Pastry is sticky and sometimes chilling it is not enough. If you have problems I suggest the old fashioned method of using a pastry cloth rubbed with flour as your work surface. A stocking, also rubbed with flour, covering your rolling pin also helps with flour build-up and the pastry sticking to the roller. It works wonderfully for me, especially on the triple digit degree days.

Post 5

Making pie crust seems like a relatively simple endeavor, but too many things can go wrong.

Too little water will make dough cracking on the edges, while too much water will make dough tough.

To little flour will make dough tear and will stick to the work surface.

Chilling the dough insures butter not to melt, so chilling is practically a must.

To prevent soggy bottom, bake the bottom crust for a few minutes, before adding filling, or some suggest Pyrex pie baking dish for a more evenly baked bottom crust.

Post 4

As I'm rolling the dough, I roll once, then flip, roll again and flip. But it's sticking too much to the counter and I'm using flour. Then it tears when I fold to put into the pie plate. What am I doing wrong there? I always chill my dough when done, but only a short time. I will try that 2 hours next time.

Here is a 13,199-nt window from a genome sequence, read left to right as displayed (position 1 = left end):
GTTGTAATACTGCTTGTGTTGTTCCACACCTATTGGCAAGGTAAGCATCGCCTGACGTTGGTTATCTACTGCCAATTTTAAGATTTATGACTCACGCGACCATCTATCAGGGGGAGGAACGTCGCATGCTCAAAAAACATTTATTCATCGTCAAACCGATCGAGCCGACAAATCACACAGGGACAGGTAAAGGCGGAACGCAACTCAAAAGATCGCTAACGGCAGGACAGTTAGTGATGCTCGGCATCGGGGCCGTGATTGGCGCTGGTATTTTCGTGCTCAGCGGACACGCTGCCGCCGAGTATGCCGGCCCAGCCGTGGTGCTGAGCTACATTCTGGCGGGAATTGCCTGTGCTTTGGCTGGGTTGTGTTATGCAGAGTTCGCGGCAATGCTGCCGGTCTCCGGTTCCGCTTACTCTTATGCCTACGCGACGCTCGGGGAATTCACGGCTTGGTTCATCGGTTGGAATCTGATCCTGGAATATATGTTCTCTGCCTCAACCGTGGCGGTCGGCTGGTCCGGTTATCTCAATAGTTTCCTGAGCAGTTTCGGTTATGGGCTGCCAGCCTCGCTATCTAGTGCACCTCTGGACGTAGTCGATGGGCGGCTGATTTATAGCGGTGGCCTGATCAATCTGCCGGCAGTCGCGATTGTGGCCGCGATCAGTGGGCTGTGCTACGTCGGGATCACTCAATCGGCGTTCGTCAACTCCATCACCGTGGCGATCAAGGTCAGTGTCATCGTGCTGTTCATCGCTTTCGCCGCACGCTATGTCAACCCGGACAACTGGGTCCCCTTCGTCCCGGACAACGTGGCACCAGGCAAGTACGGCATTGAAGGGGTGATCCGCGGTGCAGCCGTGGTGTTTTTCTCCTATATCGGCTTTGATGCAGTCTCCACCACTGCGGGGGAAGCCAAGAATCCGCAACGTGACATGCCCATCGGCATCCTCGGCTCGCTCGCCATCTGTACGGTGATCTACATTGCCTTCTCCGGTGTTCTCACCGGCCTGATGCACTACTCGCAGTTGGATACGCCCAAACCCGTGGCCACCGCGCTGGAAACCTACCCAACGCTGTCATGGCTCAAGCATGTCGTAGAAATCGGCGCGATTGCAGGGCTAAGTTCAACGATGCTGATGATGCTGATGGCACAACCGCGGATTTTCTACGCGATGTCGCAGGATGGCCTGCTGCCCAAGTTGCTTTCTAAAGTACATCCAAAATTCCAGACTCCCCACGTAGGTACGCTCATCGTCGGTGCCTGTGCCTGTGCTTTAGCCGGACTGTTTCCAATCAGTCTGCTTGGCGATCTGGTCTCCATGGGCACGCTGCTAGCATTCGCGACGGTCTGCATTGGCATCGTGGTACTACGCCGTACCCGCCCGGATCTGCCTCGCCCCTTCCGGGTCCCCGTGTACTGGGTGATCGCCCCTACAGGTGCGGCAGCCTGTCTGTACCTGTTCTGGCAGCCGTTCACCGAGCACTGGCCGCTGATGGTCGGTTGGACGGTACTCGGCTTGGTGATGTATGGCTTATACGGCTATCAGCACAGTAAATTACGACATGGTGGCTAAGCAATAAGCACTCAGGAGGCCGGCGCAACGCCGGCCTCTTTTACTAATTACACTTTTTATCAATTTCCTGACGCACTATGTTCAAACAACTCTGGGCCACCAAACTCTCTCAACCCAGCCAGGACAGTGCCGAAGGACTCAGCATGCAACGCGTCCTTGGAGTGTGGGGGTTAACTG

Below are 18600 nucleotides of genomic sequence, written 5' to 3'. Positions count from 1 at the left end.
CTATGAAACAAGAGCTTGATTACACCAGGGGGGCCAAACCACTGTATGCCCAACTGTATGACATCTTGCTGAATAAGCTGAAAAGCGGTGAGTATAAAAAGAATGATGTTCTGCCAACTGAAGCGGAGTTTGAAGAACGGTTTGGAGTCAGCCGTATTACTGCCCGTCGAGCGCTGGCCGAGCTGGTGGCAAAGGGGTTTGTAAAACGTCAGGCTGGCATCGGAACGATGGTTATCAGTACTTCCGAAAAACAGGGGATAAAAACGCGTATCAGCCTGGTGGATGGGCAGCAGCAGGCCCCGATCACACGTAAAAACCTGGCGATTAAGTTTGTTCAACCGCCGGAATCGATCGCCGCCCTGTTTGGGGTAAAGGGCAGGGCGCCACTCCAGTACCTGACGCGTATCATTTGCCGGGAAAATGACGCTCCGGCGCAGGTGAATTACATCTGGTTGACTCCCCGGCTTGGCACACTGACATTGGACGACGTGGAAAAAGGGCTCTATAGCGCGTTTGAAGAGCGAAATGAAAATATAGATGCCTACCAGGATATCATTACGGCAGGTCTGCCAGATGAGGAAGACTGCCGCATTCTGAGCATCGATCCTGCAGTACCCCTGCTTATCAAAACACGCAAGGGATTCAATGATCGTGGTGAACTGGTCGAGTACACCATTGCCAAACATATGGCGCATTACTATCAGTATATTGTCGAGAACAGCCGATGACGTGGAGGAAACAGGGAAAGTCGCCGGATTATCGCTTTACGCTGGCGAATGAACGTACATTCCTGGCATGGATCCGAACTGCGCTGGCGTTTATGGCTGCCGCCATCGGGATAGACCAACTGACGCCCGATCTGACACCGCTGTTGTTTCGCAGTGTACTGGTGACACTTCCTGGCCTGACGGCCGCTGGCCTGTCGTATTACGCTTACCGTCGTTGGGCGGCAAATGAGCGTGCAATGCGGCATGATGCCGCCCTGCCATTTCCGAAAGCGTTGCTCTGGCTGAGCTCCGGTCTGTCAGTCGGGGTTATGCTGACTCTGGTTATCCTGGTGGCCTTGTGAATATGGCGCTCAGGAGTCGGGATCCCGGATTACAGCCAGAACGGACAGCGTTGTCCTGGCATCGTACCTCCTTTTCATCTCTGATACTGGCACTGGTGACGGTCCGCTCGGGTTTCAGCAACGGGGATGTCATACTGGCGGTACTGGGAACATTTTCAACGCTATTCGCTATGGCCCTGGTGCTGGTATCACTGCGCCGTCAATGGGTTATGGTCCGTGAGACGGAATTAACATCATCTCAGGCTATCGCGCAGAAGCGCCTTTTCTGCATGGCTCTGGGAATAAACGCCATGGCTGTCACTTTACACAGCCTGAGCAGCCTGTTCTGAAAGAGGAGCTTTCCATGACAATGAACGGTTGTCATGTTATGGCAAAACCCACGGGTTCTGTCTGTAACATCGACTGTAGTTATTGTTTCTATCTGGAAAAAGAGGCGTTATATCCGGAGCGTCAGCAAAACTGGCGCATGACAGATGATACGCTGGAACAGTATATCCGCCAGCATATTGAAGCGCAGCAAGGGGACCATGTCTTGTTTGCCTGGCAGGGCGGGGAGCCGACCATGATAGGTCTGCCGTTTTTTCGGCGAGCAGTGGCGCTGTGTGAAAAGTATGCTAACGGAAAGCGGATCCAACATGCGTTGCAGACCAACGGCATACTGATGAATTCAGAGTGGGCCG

Post 3


I've made meat pie (tourtiere). the meat is cooked ahead of time, the pies have a bottom and top crust, they're frozen. I tried to cook one to see if they would come out all right and the bottom crust won't cook, it's nearly raw and the top one is cooked.

Help, what can I do?

Post 2

Hi - I have made TONS of pie crusts over the years. Yesterday was probably the first time I made one but let the dough chill (about 2 hours) in the fridge prior to rolling. All other things were roughly equal. It may have been my best crust yet. Is that the difference?

Post 1

My pie crusts always turn out crumbly. They seem to fall apart like grains of cornmeal. What am I doing wrong? Help!!!!!!